We can see these principles applied under the Mosaic law for among brother 'no interest was allowed' but interest was allowed for loans to foreigners:
Do not charge a fellow Israelite interest, whether on money or food or anything else that may earn interest. You may charge a foreigner interest, but not a fellow Israelite, so that the Lord your God may bless you in everything you put your hand to in the land you are entering to possess. (Deuteronomy 23:19-20, NIV)
However, even for a foreigner the interest could not be a kind of 'usury' that exploited the poor, as:
“Do not mistreat or oppress a foreigner, for you were foreigners in Egypt. (Exodus 22:21, NIV)
To apply this basic ethic to today, or with the New Testaments command that
'Let no debt remain outstanding, except the continuing debt to love one another' (Romans 13:8) we can draw the same principles under the gospel light.
First, any loan by a person in need is lawful, in order to help the person make a living and take care of his own family. Second, such a loan should be provided for without exploitation. Yet we live in a wicked world, so this is not always possible as that would pretty much end all credit-card usage today as they all charge high interest especially among the poor!
As the New Testament is not under a government of God's people following God's laws in Canaan but an invisible church in a wicked world, the New Testament seems to focus more on charity, rather than loans by Christian love, as well as Christian duties for those who have debts in this wicked world. Therefore, for those with debts, the command is to not forsake the obligation of paying them, but work hard at being faithful to our commitments. It also implies that we must not enter into debt unless necessary:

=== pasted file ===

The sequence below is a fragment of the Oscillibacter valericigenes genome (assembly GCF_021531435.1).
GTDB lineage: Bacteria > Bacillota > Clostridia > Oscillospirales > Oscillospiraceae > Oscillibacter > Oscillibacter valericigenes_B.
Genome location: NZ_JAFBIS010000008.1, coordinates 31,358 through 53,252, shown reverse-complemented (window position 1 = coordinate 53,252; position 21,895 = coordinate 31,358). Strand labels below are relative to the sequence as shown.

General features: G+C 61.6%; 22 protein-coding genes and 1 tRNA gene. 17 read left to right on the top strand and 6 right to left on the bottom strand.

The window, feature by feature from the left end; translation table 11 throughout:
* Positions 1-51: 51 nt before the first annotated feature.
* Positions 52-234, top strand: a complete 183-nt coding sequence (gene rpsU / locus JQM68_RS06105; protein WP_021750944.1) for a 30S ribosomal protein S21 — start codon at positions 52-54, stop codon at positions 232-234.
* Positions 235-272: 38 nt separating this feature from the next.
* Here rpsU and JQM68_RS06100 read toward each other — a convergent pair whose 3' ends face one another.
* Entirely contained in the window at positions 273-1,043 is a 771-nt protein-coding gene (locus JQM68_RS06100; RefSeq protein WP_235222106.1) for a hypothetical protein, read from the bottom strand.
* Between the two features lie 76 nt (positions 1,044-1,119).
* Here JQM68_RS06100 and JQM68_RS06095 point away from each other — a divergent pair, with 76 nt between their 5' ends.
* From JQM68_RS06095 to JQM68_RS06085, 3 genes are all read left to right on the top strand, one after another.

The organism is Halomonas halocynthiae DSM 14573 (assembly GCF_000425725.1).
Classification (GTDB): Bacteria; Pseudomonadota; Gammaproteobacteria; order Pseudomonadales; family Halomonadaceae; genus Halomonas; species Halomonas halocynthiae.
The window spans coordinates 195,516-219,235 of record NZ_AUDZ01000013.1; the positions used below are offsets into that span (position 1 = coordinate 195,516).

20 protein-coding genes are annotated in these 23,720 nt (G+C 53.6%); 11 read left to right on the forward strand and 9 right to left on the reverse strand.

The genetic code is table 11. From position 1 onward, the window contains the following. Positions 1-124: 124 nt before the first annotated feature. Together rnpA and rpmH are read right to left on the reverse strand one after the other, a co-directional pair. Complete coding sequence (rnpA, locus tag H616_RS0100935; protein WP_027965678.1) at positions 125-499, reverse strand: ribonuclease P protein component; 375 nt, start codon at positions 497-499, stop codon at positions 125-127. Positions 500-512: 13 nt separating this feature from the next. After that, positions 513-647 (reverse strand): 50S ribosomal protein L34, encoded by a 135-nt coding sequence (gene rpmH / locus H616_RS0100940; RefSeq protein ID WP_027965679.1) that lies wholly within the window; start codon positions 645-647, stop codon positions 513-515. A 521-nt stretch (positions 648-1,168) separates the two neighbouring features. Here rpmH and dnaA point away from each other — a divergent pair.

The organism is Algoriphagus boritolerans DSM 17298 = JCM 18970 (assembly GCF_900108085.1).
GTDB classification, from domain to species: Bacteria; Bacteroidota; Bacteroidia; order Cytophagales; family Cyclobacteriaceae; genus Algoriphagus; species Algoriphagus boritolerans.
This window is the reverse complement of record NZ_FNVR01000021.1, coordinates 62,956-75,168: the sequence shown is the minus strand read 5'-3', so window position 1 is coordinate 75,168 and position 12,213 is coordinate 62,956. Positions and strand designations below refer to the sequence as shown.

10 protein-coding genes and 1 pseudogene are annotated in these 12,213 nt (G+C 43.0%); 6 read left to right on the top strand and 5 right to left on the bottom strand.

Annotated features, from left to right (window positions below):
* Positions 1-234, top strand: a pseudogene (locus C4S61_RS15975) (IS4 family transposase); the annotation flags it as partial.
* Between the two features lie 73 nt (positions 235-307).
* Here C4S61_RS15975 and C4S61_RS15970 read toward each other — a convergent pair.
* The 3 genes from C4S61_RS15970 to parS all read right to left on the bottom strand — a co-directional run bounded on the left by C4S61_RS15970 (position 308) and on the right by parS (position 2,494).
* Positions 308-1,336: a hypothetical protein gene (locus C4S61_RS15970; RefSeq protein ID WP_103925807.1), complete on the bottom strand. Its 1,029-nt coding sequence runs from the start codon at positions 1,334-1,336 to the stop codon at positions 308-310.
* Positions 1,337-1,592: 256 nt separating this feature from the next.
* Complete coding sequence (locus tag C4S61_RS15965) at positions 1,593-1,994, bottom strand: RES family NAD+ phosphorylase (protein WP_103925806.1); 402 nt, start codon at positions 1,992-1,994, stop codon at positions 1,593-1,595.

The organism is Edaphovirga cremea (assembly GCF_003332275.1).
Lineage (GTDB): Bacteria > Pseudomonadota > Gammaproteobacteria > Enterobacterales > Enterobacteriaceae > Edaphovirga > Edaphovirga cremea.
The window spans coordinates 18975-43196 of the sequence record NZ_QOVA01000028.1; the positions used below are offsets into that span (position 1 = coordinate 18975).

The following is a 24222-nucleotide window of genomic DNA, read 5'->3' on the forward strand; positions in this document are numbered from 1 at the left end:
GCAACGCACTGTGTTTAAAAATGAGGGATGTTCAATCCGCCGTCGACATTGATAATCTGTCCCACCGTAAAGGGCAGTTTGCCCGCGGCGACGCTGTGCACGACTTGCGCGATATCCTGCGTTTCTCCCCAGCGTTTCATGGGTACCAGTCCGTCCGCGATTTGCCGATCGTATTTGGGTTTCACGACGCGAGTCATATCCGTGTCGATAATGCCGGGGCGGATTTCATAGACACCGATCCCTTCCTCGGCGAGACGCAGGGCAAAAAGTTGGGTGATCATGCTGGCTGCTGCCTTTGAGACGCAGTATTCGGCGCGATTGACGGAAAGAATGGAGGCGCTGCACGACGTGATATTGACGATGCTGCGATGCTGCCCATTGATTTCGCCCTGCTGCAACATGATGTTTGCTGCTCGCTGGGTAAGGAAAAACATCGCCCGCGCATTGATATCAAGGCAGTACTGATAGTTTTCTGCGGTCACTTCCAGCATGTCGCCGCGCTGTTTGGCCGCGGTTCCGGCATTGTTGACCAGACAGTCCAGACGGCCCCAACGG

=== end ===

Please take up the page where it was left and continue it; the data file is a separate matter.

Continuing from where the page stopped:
The wicked borrow and do not repay, but the righteous give generously (Psalms 37:21, NIV)
The only way we can really determine what debts or lawful, is not under a legalistic rule, but under the rule of love, which must define all principles of godliness. The question we should ask ourselves when entering into a debt obligation is: 'Can we truly incur and repay this loan, without causing anyone harm?' If the answer is no, then the debt is not lawful, for love is the law.
A student loan, to become employed and a productive member of society would naturally be a good debt, for without such many could not earn income for a family or support church ministries and other charities later in life. A loan to borrow from your next years predicted savings, to go on a vacation because you are stressed might not pass the rule. The New Testament drives the idea of obtaining an 'independence' and respect from the outside world, which is included in working towards having no debts, where possible:
And to make it your ambition to lead a quiet life: You should mind your own business and work with your hands, just as we told you, so that your daily life may win the respect of outsiders and so that you will not be dependent on anybody. (1 Thessalonians 4:11-12, NIV)
I myself once took a loan to pay for expenses necessary to adopt an orphan. I would consider that a good loan. The question we must ask ourselves when considering to take on a loan, is: 'Do we really need now what we want the loan for, for the benefit of ourself, our family and our brother?'